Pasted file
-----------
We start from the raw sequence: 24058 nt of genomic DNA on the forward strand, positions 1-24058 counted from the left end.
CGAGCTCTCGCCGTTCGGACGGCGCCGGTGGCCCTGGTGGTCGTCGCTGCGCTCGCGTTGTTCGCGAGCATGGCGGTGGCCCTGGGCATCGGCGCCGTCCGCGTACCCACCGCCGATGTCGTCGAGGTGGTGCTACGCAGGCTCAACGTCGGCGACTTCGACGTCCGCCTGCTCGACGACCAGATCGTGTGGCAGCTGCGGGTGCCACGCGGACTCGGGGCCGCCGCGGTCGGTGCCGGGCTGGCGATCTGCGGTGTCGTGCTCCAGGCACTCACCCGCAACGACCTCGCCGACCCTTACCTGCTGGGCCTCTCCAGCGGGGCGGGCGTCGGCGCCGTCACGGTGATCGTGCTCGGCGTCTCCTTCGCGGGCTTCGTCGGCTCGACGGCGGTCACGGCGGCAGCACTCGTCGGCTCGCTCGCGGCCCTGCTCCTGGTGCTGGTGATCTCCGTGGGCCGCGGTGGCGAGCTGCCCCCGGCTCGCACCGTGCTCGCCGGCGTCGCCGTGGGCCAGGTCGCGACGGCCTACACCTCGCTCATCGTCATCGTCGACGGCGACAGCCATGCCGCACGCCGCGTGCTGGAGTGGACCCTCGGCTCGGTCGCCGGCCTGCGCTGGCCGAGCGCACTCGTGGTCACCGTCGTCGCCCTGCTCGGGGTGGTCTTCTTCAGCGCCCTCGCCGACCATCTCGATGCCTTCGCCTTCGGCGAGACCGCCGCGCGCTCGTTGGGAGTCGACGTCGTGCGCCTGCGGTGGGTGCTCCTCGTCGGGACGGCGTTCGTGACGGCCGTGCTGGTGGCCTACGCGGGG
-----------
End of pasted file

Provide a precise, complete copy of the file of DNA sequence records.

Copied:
We start from the raw sequence: 24058 nt of genomic DNA on the forward strand, positions 1-24058 counted from the left end.
CGAGCTCTCGCCGTTCGGACGGCGCCGGTGGCCCTGGTGGTCGTCGCTGCGCTCGCGTTGTTCGCGAGCATGGCGGTGGCCCTGGGCATCGGCGCCGTCCGCGTACCCACCGCCGATGTCGTCGAGGTGGTGCTACGCAGGCTCAACGTCGGCGACTTCGACGTCCGCCTGCTCGACGACCAGATCGTGTGGCAGCTGCGGGTGCCACGCGGACTCGGGGCCGCCGCGGTCGGTGCCGGGCTGGCGATCTGCGGTGTCGTGCTCCAGGCACTCACCCGCAACGACCTCGCCGACCCTTACCTGCTGGGCCTCTCCAGCGGGGCGGGCGTCGGCGCCGTCACGGTGATCGTGCTCGGCGTCTCCTTCGCGGGCTTCGTCGGCTCGACGGCGGTCACGGCGGCAGCACTCGTCGGCTCGCTCGCGGCCCTGCTCCTGGTGCTGGTGATCTCCGTGGGCCGCGGTGGCGAGCTGCCCCCGGCTCGCACCGTGCTCGCCGGCGTCGCCGTGGGCCAGGTCGCGACGGCCTACACCTCGCTCATCGTCATCGTCGACGGCGACAGCCATGCCGCACGCCGCGTGCTGGAGTGGACCCTCGGCTCGGTCGCCGGCCTGCGCTGGCCGAGCGCACTCGTGGTCACCGTCGTCGCCCTGCTCGGGGTGGTCTTCTTCAGCGCCCTCGCCGACCATCTCGATGCCTTCGCCTTCGGCGAGACCGCCGCGCGCTCGTTGGGAGTCGACGTCGTGCGCCTGCGGTGGGTGCTCCTCGTCGGGACGGCGTTCGTGACGGCCGTGCTGGTGGCCTACGCGGGG